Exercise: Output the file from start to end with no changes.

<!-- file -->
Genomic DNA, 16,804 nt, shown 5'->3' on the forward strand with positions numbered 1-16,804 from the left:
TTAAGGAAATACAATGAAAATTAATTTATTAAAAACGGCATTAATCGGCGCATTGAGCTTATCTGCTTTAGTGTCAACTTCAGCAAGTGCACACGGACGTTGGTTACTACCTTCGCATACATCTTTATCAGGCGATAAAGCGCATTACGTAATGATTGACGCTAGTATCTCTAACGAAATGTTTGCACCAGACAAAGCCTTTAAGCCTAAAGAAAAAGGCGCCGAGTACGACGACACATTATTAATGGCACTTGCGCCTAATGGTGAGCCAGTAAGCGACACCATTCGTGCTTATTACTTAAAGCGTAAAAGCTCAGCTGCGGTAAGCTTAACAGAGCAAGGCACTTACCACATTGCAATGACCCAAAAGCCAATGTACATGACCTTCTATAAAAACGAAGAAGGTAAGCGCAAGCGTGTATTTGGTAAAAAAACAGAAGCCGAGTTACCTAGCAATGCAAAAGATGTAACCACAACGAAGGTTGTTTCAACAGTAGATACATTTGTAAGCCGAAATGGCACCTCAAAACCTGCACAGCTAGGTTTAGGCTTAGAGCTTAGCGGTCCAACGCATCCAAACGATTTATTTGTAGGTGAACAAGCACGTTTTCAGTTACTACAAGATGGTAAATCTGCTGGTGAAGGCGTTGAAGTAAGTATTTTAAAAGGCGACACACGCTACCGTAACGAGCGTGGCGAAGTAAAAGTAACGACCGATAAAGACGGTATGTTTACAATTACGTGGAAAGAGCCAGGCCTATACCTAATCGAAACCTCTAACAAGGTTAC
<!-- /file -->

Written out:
Genomic DNA, 16,804 nt, shown 5'->3' on the forward strand with positions numbered 1-16,804 from the left:
TTAAGGAAATACAATGAAAATTAATTTATTAAAAACGGCATTAATCGGCGCATTGAGCTTATCTGCTTTAGTGTCAACTTCAGCAAGTGCACACGGACGTTGGTTACTACCTTCGCATACATCTTTATCAGGCGATAAAGCGCATTACGTAATGATTGACGCTAGTATCTCTAACGAAATGTTTGCACCAGACAAAGCCTTTAAGCCTAAAGAAAAAGGCGCCGAGTACGACGACACATTATTAATGGCACTTGCGCCTAATGGTGAGCCAGTAAGCGACACCATTCGTGCTTATTACTTAAAGCGTAAAAGCTCAGCTGCGGTAAGCTTAACAGAGCAAGGCACTTACCACATTGCAATGACCCAAAAGCCAATGTACATGACCTTCTATAAAAACGAAGAAGGTAAGCGCAAGCGTGTATTTGGTAAAAAAACAGAAGCCGAGTTACCTAGCAATGCAAAAGATGTAACCACAACGAAGGTTGTTTCAACAGTAGATACATTTGTAAGCCGAAATGGCACCTCAAAACCTGCACAGCTAGGTTTAGGCTTAGAGCTTAGCGGTCCAACGCATCCAAACGATTTATTTGTAGGTGAACAAGCACGTTTTCAGTTACTACAAGATGGTAAATCTGCTGGTGAAGGCGTTGAAGTAAGTATTTTAAAAGGCGACACACGCTACCGTAACGAGCGTGGCGAAGTAAAAGTAACGACCGATAAAGACGGTATGTTTACAATTACGTGGAAAGAGCCAGGCCTATACCTAATCGAAACCTCTAACAAGGTTAC